Lindo worked alongside several consultants, including Performance Fact, Inc., which had helped develop strategic plans in Oakland. Mutiu Fagbayi ensured workflow and articulated milestones that were “simple, precise and clean,” she says. “We had no doubt about our guiding principles, our core values: high expectations, focus on kids, respect for one another.”
Performance Fact offered simple, quick observation tools and a structure and language for talking about data and benchmark assessments.
Armed with an appreciation for the precision, systems thinking and end-user focus she’d experienced at ViaNovus, Lindo embraced Fagbayi’s emphasis on “separating the operational conversations from the teaching and learning conversations” — distinct conversations that require distinct skill sets, even different people.
With Mutiu “sitting on (my) shoulder like a guardian angel,” Lindo was able to provide time and space for both kinds of conversations.
Performance Fact also taught Lindo and her colleagues to conduct cycles of continuous improvement — engaging in daily, weekly, monthly and quarterly reflections.
Fitting it all together
Several other career experiences would advance Lindo’s growth. Eventually, as superintendent of the Emery Unified School District, she learned to embrace governance of the entire system. She drew on the insights, skills and experience gleaned over her long career to collaborate with the school board and teachers unions. Finding the courage and wisdom to make priorities, to make budget cuts, to tell people “no,” to push forward unpopular recommendations — all were essential.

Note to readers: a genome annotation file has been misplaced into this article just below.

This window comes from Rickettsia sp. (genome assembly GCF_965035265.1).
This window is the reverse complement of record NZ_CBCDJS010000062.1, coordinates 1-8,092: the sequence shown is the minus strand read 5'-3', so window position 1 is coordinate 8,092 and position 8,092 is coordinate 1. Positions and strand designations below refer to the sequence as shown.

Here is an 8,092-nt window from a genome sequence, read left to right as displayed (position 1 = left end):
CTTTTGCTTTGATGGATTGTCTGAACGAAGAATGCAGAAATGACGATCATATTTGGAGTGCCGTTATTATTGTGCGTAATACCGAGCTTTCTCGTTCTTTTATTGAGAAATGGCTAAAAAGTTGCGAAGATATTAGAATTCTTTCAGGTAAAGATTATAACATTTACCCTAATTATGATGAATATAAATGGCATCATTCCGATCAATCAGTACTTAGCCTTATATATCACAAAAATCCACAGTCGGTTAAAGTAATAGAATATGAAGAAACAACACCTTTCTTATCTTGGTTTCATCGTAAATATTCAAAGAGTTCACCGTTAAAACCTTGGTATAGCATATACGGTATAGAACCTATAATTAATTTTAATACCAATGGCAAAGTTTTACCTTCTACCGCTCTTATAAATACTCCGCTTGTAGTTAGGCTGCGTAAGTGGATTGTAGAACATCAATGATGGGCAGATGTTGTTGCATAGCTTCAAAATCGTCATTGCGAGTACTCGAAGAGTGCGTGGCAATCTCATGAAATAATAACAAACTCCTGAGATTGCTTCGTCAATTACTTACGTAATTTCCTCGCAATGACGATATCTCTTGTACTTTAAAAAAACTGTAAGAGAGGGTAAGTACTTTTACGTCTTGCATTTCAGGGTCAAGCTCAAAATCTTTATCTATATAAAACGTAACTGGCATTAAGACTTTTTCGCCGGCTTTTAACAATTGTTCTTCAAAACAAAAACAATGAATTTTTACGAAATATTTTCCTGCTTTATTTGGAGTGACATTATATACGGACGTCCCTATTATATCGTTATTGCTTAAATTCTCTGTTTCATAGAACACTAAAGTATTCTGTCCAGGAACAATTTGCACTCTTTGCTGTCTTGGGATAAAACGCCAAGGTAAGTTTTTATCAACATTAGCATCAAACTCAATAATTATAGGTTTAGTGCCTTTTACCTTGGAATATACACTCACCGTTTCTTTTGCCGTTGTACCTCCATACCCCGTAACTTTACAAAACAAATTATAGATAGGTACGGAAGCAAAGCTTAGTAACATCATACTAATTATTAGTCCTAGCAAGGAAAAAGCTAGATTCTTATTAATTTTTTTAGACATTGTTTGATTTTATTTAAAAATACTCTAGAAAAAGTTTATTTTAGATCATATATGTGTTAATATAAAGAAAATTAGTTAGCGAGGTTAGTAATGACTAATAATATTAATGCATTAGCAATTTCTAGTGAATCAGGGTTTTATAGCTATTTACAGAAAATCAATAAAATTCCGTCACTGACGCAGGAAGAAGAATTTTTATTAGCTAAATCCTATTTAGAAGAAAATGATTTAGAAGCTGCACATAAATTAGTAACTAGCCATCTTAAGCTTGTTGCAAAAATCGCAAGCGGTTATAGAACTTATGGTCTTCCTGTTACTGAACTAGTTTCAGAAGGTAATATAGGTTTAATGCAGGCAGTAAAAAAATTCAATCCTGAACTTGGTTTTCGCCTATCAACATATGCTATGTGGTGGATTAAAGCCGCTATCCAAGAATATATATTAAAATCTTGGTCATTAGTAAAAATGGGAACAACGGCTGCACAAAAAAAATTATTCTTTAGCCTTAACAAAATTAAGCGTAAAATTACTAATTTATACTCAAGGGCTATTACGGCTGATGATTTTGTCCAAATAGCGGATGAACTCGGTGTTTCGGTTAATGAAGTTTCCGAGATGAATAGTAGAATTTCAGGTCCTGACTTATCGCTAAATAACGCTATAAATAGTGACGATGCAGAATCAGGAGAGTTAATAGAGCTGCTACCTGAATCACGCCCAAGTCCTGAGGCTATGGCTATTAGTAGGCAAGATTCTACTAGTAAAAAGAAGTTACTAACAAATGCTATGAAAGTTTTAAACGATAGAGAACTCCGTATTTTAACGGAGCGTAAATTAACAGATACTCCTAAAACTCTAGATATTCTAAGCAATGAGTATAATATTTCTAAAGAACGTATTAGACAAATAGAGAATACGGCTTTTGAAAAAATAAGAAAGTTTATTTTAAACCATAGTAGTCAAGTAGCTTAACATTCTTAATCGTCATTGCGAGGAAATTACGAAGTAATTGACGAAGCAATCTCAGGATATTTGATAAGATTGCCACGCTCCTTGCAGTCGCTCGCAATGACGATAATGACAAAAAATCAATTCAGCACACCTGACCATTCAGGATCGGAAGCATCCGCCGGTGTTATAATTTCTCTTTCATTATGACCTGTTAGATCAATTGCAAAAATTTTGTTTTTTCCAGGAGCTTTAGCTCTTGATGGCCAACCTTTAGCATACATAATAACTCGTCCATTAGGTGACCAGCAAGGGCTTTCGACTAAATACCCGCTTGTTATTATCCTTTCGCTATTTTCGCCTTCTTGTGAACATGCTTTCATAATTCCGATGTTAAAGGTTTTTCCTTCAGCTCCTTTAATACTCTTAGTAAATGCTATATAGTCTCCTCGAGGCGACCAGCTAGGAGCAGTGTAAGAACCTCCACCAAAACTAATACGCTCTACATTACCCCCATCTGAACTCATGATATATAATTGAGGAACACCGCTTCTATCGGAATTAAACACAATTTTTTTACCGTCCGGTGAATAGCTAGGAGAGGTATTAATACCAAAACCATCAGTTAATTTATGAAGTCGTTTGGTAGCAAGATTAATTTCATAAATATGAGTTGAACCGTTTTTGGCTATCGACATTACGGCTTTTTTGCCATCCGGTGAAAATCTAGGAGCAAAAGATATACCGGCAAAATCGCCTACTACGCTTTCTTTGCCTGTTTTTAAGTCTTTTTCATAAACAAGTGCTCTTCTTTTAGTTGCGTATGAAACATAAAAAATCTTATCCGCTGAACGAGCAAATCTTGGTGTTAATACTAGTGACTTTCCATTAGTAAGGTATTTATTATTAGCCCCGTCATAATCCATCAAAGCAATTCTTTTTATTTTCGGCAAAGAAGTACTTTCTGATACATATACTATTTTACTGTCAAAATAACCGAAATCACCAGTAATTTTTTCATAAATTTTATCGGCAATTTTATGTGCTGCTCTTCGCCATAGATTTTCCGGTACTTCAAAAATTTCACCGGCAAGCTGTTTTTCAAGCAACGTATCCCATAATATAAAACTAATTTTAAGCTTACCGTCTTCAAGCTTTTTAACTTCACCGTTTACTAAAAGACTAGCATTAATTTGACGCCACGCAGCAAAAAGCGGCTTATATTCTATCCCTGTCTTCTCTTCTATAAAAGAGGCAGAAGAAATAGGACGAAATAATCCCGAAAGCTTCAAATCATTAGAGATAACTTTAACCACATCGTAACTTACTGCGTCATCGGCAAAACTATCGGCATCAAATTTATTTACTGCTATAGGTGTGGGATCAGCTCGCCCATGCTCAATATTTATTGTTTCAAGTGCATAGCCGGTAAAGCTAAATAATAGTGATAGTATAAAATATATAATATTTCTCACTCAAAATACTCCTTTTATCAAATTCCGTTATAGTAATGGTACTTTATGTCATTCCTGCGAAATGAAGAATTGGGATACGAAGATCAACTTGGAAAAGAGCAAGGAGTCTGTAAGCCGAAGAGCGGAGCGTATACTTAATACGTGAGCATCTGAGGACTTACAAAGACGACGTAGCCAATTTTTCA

“You always have to think about the big picture and how one piece affected the other,” she recalls.
Again, Performance Fact was an important partner, assisting Lindo’s governance team, executive team and school board.
“We functioned at a much higher level,” she says, “looking at all the data, setting up our ‘businesses’ with plans in place and using monitoring and communication tools such as Performance Fact’s CPR Card™. … Our reflections informed our strategies and our tactics.”
Integrity and honesty
While numerous mentors and systems helped shape Lindo’s career, she highlights some of the benefits of working with Performance Fact.
“The high integrity and consistency that Mutiu and his team demonstrated (in Oakland) gave us the strength to achieve those standards ourselves,” she says.
She especially values the importance of being brutally honest, particularly with “people who had been holding things together with duct tape and glue.”
Without that honesty, she says, the passion to embark on major changes might never surface.
“When Mutiu helped us face the brutal fact (that Castlemont was one of the lowest-performing high schools in California), we started using data and engaging stakeholders in key ways with high integrity and honesty. … (Taking these approaches) made a huge difference. My assistant principals and department chairs learned how to get into classrooms and provide quality feedback to teachers, and we started getting results with kids.”
Coming full circle
The ups and downs, the successes and seeming disappointments, the clarity and the contradictions — all are hallmarks of a life lived in the real world by an outstanding, passionate educator. Through it all, Lindo’s true north never changed: For her, it was always about getting results for kids.
What does Debbra’s story bring to mind for you? How have detours and disappointments shaped your growth as an educator?